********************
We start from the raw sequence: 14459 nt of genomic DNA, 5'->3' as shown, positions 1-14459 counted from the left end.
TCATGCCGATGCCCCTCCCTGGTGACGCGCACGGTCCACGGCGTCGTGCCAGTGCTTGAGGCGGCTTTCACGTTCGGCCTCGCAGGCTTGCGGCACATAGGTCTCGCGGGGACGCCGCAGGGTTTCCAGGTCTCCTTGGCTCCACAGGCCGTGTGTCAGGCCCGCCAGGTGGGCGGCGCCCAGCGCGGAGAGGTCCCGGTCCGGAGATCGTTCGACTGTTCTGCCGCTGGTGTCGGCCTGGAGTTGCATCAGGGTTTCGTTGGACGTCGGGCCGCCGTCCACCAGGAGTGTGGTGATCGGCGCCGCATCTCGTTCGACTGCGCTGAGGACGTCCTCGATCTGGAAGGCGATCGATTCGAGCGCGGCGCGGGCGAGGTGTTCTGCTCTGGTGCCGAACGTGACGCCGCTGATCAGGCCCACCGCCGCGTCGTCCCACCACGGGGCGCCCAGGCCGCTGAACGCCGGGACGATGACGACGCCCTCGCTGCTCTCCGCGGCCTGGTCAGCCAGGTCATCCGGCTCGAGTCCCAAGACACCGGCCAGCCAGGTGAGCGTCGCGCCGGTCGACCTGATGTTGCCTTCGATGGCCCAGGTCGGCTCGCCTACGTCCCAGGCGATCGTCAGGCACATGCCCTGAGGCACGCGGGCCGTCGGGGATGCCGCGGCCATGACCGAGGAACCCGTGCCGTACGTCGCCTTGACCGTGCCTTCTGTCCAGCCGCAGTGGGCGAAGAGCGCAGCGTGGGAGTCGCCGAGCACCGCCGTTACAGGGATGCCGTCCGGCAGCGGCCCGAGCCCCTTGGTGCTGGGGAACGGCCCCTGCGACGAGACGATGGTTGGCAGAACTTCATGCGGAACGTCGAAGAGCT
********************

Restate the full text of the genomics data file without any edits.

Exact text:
We start from the raw sequence: 14459 nt of genomic DNA, 5'->3' as shown, positions 1-14459 counted from the left end.
TCATGCCGATGCCCCTCCCTGGTGACGCGCACGGTCCACGGCGTCGTGCCAGTGCTTGAGGCGGCTTTCACGTTCGGCCTCGCAGGCTTGCGGCACATAGGTCTCGCGGGGACGCCGCAGGGTTTCCAGGTCTCCTTGGCTCCACAGGCCGTGTGTCAGGCCCGCCAGGTGGGCGGCGCCCAGCGCGGAGAGGTCCCGGTCCGGAGATCGTTCGACTGTTCTGCCGCTGGTGTCGGCCTGGAGTTGCATCAGGGTTTCGTTGGACGTCGGGCCGCCGTCCACCAGGAGTGTGGTGATCGGCGCCGCATCTCGTTCGACTGCGCTGAGGACGTCCTCGATCTGGAAGGCGATCGATTCGAGCGCGGCGCGGGCGAGGTGTTCTGCTCTGGTGCCGAACGTGACGCCGCTGATCAGGCCCACCGCCGCGTCGTCCCACCACGGGGCGCCCAGGCCGCTGAACGCCGGGACGATGACGACGCCCTCGCTGCTCTCCGCGGCCTGGTCAGCCAGGTCATCCGGCTCGAGTCCCAAGACACCGGCCAGCCAGGTGAGCGTCGCGCCGGTCGACCTGATGTTGCCTTCGATGGCCCAGGTCGGCTCGCCTACGTCCCAGGCGATCGTCAGGCACATGCCCTGAGGCACGCGGGCCGTCGGGGATGCCGCGGCCATGACCGAGGAACCCGTGCCGTACGTCGCCTTGACCGTGCCTTCTGTCCAGCCGCAGTGGGCGAAGAGCGCAGCGTGGGAGTCGCCGAGCACCGCCGTTACAGGGATGCCGTCCGGCAGCGGCCCGAGCCCCTTGGTGCTGGGGAACGGCCCCTGCGACGAGACGATGGTTGGCAGAACTTCATGCGGAACGTCGAAGAGCT